A cultural tug-of-war: who do I cheer for in the Olympics? | A Teen's Palo Alto | Jessica Zang | Palo Alto Online |


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By Jessica Zang

A cultural tug-of-war: who do I cheer for in the Olympics?

Uploaded: Feb 16, 2022

I love the Olympics. There’s something truly special about it, watching the most talented athletes from a diverse set of countries come together to participate in some old-school friendly competition. It’s a culmination of four years of relentless training: intense, heartbreaking, and exhilarating—both a pinnacle of entertainment and a show of international unity and solidarity.

When you see a runner give up on a potential podium place to help an injured opponent or two athletes from different countries conversing and joking around before their event, it's easy to believe that all is right in the world, that everybody gets along and we are separated only by distance and not disposition. I’m sure that most Olympics-watchers have top contenders that they root for, but rarely do we have people we don’t want to win—at the end of the day, the rivalries are pleasantly resolved. Usually, the most deserving athlete gets the prize. My family and I love watching the figure skating events, and we always have favorites that we cheer for; we’re particularly fond of America’s favorite Nathan Chen and Palo Alto’s very own Vincent Zhou (who unfortunately had to miss out this Olympics because of COVID); I'm also a recent fan of new Olympic figure skater Alysa Liu.

When it comes to the events I’m less familiar with, however, I have trouble choosing favorites. Instead, I often cheer for athletes based simply on one of two factors: their personality (maybe from a small grin they shot at the camera before their race) or the country they represent.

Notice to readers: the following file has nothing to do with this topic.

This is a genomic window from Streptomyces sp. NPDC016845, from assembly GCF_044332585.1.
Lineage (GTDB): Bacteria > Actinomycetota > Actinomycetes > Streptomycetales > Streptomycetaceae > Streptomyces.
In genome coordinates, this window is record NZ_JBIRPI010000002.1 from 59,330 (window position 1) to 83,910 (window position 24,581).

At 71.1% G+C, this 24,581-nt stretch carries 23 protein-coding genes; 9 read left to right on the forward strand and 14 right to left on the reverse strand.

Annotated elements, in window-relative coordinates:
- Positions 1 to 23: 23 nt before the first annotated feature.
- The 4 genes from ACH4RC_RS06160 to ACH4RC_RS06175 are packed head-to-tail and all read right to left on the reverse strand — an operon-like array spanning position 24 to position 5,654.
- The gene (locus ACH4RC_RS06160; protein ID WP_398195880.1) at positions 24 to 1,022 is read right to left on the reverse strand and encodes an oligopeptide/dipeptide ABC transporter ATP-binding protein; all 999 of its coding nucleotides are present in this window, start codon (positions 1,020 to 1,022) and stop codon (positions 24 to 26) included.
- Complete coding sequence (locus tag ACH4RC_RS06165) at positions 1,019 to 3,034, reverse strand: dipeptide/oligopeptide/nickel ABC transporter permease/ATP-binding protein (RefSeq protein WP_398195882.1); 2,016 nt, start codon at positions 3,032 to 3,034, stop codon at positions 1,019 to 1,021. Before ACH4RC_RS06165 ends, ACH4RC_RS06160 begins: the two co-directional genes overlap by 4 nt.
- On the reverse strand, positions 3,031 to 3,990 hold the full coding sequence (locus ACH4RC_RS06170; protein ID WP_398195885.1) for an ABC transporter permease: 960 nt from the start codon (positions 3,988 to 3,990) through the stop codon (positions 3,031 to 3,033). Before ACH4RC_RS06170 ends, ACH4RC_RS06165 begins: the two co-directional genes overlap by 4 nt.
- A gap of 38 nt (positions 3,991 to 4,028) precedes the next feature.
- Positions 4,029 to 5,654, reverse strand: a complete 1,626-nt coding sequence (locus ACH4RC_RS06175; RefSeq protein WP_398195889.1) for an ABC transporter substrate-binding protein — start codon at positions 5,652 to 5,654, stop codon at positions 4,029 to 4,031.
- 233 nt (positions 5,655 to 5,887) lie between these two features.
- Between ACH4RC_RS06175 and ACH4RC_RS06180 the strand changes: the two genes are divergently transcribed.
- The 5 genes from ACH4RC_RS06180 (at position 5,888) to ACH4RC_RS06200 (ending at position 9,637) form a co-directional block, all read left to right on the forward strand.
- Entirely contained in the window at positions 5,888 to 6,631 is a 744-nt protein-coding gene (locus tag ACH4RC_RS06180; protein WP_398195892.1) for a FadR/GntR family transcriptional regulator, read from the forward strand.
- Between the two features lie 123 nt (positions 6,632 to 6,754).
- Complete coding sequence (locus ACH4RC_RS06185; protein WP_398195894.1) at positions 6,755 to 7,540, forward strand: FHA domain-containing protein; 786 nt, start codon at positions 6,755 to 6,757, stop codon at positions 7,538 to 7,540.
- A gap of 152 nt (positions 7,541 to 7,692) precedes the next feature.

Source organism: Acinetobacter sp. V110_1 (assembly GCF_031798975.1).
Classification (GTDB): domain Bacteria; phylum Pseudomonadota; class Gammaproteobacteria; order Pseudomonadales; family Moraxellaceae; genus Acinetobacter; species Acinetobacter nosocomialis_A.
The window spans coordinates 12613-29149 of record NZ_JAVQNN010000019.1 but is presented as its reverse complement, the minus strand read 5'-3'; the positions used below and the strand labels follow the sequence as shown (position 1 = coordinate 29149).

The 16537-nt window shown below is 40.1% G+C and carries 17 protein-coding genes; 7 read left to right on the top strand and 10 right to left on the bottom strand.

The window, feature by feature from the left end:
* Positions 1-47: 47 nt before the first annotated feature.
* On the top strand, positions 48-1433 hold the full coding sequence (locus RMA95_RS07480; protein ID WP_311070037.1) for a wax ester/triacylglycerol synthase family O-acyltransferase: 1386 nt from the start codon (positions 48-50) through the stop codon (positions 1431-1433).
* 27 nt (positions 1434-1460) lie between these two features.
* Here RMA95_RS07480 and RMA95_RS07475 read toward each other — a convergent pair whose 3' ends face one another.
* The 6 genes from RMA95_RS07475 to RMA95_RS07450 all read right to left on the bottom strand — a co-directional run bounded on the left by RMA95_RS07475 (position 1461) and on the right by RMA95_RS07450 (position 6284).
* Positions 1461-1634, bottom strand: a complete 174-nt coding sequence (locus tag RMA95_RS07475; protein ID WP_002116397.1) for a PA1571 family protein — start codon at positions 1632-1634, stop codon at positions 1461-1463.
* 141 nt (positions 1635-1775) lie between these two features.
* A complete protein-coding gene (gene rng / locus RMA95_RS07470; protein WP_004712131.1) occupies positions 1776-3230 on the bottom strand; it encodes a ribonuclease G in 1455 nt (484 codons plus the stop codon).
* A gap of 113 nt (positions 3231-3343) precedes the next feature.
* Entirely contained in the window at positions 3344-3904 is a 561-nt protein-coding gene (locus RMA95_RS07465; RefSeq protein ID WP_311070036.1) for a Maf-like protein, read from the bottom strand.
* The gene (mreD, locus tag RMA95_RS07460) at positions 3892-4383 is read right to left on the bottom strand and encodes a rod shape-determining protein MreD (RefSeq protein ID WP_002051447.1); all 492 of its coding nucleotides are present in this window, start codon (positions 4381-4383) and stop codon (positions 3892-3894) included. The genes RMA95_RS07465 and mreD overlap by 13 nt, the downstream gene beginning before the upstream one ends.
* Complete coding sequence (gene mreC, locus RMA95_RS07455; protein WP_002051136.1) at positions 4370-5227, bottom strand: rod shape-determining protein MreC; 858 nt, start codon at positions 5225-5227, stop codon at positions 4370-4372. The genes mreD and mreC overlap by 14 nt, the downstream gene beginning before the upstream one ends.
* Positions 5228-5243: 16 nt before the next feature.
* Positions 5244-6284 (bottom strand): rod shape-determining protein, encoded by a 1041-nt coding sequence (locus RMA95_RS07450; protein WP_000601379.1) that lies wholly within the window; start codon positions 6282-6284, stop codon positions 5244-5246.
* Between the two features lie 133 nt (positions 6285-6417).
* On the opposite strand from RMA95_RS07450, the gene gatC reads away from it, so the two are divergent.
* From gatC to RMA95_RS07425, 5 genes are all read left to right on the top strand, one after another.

I root for the American athletes, of course, but I’ve always felt conflicted on whether or not it was okay for me to cheer for the Chinese competitors as well. My parents are Chinese, I am Chinese, and many of my friends are, too. Much like the other Asian Americans here, I’ve grown up learning American ideals and Chinese culture in tandem. Naturally, I feel a sort of allyship with the Chinese athletes—I see myself in them. Just like them, I know that red means luck, I enjoy home-cooked Chinese food almost every night, and I speak Mandarin at home (albeit with a little bit of English slipped in).

But when it comes to the Olympics, in part because of the rising tensions between the two countries and the ways that many Americans perceive China, I’ve felt a bit awkward rooting for these Chinese athletes. It might seem silly, but it’s hard not to link the negative sentiments about China that dominate my news feeds to the athletes that are representing the country. If I cheer for a Chinese skier, does that mean I support the entire country and its government’s deeds? Is it okay for me to feel a surge of pride when a Chinese athlete makes it to the podium? I have no trouble celebrating when an American makes it onto the stage, but when it comes to their Chinese counterparts, I sometimes get the feeling that I should be ashamed.

Watching Chinese American freestyle skier Eileen Gu receive backlash from Americans for representing China, I realize that I can’t simply separate the Olympic games from these ever-present political divides. On the flip side of the coin, California-born Chinese figure skater Zhu Yi faces similarly heinous comments from Chinese citizens for representing China and falling on her Olympic debut skate. Because of the uncomfortable tension between the two countries, Olympic athletes often find themselves caught in the crossfire of foreign diplomatic warfare. And on a lower scale, I understand their pain. I face a difficult tug-of-war of emotion; on one side, there’s the country I’ve called home all my life, along with the troubling current events and human rights allegations. On the other side, there’s a deep pride for and kinship with my culture and family that I can't ignore; it's not a easy task to renounce the heritage that's central to who I am today.

I don’t have a right answer for this dilemma. I do hope, however, that we can find it within ourselves to be kinder and more forgiving to these young athletes; they are first and foremost athletes, beyond being teenagers who inadvertently and unintentionally became international talking points and objects of diplomatic debates. In the same vein, I hope we can also become more understanding of the alienation that recent or second generation immigrants face when having to decide between their old roots and their new ones. While this push-and-pull manifests louder during the Olympics, it's a struggle we face every day.